With a proof of concept, Engie and Connected Power have integrated their second-life EV storage system into the distribution system of TenneT in Rotterdam, the Netherlands.
Multinational utility Engie has launched a new grid-connected storage project in Rotterdam, the Netherlands.
The first phase of the project will be 150kW/90kWh in size and the aim is to provide grid balancing services to distribution grid provider TenneT, through the use of second-life EV batteries.
Engie says that through a new system architecture, the engineers have arranged the second-life EV batteries in a series, which has served to increase both power and capacity, and reduce costs.
The E-Stor system, which was developed by energy storage technology company Connected Energy, is set to be adopted on a larger scale at various other sites in northern Europe, after the initial phase has been evalutaed.
Indeed, a Connected Energy spokesperson told pv magazine that the second and third stages of the project will be launched in early and late 2019, respectively. The second stage is expected to have a power rating of 1 MW, while the following stage will be larger, although the spokesperson declined to say by how much.
They did say, however, that all of the projects will be realized in partnership with Engie.
Connected Energy’s system is characterized by the fact that it controls each battery pack individually, using the battery pack’s own management system. Through that, parameters like health status, charge and heat can be monitored and steered accordingly, to optimize the utilization of each battery.
While the project with Engie requires the battery to simply provide frequency control, the spokesperson pointed out that the E-stor batteries are able to provide other grid services, like operational reserve and primary control. In the United Kingdom, for example, the company operates a storage system for Statkraft, which is integrated into the company’s virtual power plant solution and sells energy on the spot market.
While there is a supply arrangement with EV manufacturer Renault for second-life batteries, the company will also partner with other car companies. In the past, it has worked with Jaguar and Land Rover.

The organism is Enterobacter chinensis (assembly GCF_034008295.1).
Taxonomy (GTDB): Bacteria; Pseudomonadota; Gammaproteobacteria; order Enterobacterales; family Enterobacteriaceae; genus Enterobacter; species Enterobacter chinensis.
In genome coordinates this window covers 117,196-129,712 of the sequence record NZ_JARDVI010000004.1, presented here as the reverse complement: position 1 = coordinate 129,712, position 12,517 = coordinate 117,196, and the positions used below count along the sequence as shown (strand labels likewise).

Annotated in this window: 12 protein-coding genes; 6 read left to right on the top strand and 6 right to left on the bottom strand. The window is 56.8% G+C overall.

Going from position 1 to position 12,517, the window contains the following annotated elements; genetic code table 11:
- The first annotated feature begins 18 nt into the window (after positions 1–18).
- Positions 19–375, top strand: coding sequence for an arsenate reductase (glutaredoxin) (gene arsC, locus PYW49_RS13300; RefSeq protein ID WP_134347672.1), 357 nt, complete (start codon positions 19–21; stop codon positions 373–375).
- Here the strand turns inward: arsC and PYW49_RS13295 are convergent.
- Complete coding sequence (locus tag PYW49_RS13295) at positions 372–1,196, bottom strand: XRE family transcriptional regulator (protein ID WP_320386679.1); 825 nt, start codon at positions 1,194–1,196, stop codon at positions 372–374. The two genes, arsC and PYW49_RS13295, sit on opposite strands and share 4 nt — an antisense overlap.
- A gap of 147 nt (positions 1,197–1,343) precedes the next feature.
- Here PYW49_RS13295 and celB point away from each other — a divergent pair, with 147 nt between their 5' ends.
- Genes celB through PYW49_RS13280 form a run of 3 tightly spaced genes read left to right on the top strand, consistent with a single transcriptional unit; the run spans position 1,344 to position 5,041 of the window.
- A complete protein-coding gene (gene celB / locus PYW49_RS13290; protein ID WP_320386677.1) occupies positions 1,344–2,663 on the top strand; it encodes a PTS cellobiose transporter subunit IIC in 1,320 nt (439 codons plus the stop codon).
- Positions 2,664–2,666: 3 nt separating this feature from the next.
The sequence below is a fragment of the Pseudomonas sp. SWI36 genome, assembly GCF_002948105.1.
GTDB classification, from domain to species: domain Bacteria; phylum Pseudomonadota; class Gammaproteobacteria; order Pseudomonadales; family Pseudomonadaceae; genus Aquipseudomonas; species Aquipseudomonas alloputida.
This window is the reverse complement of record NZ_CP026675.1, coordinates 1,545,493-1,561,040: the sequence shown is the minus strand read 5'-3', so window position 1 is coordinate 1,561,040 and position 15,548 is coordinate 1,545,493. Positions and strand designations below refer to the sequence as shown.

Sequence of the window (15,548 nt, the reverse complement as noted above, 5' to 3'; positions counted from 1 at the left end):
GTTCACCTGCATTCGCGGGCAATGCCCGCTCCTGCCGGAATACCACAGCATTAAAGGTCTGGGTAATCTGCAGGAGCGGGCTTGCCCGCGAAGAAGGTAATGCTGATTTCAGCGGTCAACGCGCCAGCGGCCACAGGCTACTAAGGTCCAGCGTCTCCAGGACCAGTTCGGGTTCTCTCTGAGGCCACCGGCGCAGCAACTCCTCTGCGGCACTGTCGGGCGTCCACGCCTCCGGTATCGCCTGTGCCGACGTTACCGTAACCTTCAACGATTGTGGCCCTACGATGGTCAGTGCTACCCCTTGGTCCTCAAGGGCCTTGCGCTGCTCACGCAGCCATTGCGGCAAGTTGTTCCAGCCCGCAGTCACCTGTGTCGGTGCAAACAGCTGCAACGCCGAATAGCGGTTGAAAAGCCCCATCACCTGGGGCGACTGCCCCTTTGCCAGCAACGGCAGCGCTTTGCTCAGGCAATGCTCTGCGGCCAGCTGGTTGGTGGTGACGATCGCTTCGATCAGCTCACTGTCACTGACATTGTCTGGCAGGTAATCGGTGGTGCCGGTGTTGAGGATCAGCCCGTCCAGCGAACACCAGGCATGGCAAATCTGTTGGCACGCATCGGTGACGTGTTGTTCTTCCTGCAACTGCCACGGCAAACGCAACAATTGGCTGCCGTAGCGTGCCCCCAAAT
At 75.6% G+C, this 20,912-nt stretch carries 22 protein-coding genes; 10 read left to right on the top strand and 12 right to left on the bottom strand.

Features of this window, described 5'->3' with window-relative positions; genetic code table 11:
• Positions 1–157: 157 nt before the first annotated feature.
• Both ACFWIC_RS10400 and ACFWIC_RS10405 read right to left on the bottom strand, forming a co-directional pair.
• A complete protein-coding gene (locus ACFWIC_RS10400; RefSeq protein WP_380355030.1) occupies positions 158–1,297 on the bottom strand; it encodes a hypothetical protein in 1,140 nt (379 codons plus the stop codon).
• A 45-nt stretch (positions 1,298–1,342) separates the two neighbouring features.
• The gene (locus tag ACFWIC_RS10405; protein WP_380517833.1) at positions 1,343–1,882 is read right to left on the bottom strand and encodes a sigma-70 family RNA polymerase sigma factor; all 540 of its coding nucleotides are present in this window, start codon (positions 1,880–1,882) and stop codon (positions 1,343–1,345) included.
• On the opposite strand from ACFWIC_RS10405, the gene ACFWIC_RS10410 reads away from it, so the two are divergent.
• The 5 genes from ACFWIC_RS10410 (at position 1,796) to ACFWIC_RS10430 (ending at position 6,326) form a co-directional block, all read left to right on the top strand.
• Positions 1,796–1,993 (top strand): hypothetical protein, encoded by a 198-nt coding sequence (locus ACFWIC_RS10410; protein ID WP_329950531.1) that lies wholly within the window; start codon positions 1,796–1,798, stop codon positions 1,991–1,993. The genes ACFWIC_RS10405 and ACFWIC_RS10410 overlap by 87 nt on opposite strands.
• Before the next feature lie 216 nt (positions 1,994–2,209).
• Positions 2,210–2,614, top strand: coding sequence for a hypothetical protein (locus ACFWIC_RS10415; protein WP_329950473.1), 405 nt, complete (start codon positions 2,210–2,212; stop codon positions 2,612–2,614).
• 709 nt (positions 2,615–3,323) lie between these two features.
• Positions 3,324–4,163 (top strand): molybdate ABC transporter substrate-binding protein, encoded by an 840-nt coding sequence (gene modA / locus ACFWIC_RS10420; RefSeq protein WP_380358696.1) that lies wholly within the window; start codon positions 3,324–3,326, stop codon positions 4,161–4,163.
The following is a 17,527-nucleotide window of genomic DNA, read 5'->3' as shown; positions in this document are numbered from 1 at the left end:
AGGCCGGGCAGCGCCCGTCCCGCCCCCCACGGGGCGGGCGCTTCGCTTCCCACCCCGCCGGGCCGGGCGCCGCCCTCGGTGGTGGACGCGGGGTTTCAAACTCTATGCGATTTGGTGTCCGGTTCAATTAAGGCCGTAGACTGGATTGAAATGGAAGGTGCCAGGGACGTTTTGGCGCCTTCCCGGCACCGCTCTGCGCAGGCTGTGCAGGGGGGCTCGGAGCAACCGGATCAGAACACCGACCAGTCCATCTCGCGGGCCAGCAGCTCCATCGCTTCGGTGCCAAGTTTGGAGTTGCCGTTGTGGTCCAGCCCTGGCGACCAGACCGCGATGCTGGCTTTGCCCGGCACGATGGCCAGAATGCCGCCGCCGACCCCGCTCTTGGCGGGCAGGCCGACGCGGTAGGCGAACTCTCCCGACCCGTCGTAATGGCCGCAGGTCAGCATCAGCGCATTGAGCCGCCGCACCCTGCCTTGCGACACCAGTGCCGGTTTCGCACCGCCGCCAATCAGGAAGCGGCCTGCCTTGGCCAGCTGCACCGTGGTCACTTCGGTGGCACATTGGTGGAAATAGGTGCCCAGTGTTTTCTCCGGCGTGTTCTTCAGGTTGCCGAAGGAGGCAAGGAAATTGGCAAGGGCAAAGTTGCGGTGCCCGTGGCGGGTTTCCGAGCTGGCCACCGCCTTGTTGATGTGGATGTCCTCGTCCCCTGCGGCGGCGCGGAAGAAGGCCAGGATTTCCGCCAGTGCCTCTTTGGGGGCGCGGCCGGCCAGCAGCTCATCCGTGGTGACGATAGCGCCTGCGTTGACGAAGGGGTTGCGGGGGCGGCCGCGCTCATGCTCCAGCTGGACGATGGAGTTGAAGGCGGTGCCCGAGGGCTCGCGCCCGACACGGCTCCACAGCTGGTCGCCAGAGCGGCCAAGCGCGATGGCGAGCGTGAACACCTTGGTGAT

In this vein, the spokesperson highlighted that the system is adaptable to various types of batteries, hinting at the fact that some are air cooled and some are liquid cooled.
Commenting on the project, Connected Energy’s CEO Matthew Lumsden said, “We are delighted with the positive results and feedback from the first stage of this exciting journey with Engie. Our second-life E-Stor battery containers have been proven to deliver on a technical and economic level: they should provide a guaranteed 10-year service in the frequency market with a substantial cost benefit versus new batteries. This is just the start of a sequence of much bigger system roll-outs – 2019 is looking extremely promising indeed.”
A growing market
Earlier this year, a report highlighted that the market for second-life EV batteries is snowballing, By 2025, second-life battery applications in energy storage systems could reach 42 GWh of capacity.
The report also highlights that improved manufacturing processes related to standardization make this type of second-life use achievable at better costs, which would increase revenue generation for stakeholders in the market even further.
The analysts went on to spell out the business case for deploying second-life EV batteries in the United Kingdom. The case study speculates that a supplier of reserve capacity through a multi-MW storage system would earn around £50,000 per MW, per year (US$65,000).
A 100 MW plant of 7,000 Nissan Leaf batteries, meanwhile, could generate annual revenue of $6.7 million, which translates to $965/battery/per year. For the expected rest life-cycle of five years, each battery would yield $4,825, wrote the authors.
Source PV Magazine